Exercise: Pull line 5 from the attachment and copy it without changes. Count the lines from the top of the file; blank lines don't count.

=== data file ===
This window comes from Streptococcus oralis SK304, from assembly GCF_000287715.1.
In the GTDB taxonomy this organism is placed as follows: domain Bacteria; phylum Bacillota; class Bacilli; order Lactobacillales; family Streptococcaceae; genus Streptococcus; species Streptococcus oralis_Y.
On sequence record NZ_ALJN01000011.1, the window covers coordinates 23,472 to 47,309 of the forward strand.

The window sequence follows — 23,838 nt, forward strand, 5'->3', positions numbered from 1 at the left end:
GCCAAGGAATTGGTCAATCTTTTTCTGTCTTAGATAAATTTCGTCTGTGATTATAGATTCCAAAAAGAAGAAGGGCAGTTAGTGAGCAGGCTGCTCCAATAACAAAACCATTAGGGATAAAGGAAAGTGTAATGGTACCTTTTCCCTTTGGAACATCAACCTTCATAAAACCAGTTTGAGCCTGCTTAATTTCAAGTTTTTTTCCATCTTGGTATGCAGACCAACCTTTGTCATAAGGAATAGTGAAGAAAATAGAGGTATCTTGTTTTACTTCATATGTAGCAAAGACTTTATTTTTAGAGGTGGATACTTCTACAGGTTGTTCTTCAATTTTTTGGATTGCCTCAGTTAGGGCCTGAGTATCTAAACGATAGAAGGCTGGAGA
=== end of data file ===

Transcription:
GCCAAGGAATTGGTCAATCTTTTTCTGTCTTAGATAAATTTCGTCTGTGATTATAGATTCCAAAAAGAAGAAGGGCAGTTAGTGAGCAGGCTGCTCCAATAACAAAACCATTAGGGATAAAGGAAAGTGTAATGGTACCTTTTCCCTTTGGAACATCAACCTTCATAAAACCAGTTTGAGCCTGCTTAATTTCAAGTTTTTTTCCATCTTGGTATGCAGACCAACCTTTGTCATAAGGAATAGTGAAGAAAATAGAGGTATCTTGTTTTACTTCATATGTAGCAAAGACTTTATTTTTAGAGGTGGATACTTCTACAGGTTGTTCTTCAATTTTTTGGATTGCCTCAGTTAGGGCCTGAGTATCTAAACGATAGAAGGCTGGAGA